Six of the state's most populous counties, including Oakland and now Wayne, have joined the growing list of places mandating masks in schools, putting the number of Michigan public school students whose faces will be covered in class at 54 percent, the AP reports.
Macomb executive Mark Hackel said last week that the county would not require masks and leave the decision instead to individual school districts within it.
Gov. Gretchen Whitmer, who previously instated a statewide mask mandate and whose health department now holds that power, has opted to leave the decision to districts. Public health experts are warning of a fall surge should more not be done to prevent spread. Cases are on the rise with the more virulent Delta variant the dominant strain and just 65 percent of residents over 16 inoculated with at least one vaccine dose.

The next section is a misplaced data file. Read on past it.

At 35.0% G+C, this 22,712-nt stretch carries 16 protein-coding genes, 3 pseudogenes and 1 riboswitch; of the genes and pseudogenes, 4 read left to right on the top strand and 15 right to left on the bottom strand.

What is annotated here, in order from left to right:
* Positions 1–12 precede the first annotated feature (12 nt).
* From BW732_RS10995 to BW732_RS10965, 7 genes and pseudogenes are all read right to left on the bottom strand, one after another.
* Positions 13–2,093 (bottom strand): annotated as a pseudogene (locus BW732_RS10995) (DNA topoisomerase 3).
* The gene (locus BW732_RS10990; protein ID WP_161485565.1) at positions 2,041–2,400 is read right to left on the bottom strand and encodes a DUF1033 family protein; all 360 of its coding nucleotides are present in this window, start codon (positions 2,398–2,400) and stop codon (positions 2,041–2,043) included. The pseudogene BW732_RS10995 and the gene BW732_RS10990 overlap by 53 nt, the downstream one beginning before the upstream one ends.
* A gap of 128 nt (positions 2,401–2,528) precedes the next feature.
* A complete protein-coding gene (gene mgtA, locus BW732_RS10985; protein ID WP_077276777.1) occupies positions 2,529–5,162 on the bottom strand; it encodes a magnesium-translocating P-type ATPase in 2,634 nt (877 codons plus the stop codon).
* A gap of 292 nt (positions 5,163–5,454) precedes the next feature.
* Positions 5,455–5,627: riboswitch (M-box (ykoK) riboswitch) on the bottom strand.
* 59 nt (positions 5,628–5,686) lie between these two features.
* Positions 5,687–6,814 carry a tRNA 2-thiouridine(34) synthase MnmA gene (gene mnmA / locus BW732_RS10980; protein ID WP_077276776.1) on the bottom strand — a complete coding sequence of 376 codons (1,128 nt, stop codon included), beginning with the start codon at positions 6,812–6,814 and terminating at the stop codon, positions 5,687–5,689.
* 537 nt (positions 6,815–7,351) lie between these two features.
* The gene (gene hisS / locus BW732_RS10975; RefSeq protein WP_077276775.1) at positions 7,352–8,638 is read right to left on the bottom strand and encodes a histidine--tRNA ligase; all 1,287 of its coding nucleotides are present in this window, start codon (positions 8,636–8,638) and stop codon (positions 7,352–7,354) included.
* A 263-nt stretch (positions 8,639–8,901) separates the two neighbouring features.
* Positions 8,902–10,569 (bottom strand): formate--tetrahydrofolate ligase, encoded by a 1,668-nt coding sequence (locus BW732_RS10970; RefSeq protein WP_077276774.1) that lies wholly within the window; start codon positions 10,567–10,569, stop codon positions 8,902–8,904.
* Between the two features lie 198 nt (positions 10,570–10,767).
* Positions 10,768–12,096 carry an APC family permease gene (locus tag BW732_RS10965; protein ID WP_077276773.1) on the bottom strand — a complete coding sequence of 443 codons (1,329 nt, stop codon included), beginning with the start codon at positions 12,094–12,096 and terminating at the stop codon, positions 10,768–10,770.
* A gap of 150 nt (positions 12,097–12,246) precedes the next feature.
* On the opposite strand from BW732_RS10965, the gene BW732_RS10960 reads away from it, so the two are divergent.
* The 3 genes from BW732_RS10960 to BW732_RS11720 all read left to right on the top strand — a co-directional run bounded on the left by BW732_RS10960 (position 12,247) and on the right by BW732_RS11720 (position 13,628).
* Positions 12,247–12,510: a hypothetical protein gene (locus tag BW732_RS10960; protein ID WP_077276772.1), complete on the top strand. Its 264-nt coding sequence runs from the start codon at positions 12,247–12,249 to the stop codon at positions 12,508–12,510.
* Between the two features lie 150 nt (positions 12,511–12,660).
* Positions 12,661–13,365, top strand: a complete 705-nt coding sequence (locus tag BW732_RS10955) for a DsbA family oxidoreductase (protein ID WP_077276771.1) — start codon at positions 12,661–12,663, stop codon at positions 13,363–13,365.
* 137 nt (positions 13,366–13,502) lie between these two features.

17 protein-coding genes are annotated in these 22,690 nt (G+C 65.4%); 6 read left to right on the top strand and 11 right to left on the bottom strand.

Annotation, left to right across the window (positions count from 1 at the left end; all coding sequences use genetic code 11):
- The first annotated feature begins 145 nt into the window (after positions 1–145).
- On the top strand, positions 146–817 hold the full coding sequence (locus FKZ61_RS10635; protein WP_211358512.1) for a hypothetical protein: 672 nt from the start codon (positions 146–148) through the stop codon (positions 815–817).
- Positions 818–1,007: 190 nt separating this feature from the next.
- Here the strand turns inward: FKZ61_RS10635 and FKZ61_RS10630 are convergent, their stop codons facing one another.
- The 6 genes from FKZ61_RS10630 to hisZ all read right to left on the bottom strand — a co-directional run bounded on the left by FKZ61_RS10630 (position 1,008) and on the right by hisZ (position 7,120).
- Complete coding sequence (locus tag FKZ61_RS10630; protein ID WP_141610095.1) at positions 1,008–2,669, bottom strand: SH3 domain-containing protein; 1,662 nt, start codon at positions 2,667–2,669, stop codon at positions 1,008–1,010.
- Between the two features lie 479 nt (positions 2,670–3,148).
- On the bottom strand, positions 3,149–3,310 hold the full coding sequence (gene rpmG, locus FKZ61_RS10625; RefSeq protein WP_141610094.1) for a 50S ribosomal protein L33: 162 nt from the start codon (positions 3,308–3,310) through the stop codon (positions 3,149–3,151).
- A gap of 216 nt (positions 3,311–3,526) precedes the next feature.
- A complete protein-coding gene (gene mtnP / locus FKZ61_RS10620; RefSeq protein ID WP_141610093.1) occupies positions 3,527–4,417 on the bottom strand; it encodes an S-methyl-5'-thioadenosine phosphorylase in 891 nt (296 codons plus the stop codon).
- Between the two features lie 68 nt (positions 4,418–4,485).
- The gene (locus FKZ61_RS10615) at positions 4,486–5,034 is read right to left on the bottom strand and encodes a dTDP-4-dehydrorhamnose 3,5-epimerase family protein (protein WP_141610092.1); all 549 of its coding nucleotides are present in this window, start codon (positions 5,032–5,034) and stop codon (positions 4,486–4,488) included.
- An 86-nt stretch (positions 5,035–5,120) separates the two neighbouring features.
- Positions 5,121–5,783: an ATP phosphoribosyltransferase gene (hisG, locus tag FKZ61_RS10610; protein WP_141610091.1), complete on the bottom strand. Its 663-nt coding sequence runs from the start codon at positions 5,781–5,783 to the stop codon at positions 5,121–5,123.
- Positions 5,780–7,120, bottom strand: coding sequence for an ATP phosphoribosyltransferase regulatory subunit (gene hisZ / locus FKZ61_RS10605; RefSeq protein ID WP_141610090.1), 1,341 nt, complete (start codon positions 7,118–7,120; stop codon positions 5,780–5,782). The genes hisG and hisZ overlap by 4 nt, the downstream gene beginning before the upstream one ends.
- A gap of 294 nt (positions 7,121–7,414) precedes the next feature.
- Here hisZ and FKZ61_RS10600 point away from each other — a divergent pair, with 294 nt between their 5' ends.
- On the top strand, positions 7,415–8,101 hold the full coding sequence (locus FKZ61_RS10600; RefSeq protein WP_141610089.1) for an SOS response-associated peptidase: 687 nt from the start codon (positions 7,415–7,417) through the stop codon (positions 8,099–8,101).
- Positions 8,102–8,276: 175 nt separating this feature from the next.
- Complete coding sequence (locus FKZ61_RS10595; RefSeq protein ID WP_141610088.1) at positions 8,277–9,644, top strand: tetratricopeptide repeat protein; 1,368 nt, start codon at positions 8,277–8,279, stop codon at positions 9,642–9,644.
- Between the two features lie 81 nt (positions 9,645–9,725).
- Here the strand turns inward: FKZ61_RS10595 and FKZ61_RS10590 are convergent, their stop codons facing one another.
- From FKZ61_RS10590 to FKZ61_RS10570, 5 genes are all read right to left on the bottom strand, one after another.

Masking in schools is seen as essential because children under 12 are not vaccinated. The state's top epidemiologist tells AP that masking reduces the chance of being infected in school by 40% to 75%.
The state Department of Health and Human Services, in collaboration with the University of Michigan School of Public Health, has used outside research to estimate how long it would take for there to be a greater than 50% chance of transmission if one infectious child attends a class of 25 elementary students.
With complete masking, it is 120 hours. It drops to 24 hours with imperfect masking and to three hours with no masking. The time until transmission is less for high school students.
Though the masking-in-schools debate has been fraught — an anti-masker in the Traverse City area this weekend punched a reporter after the district issued a mandate, and there was a separate flare-up in Birmingham — public opinion appears generally on the side of public health guidance. Fifty-eight percent of Americans favor requiring masks for students, according to an AP/NORC poll.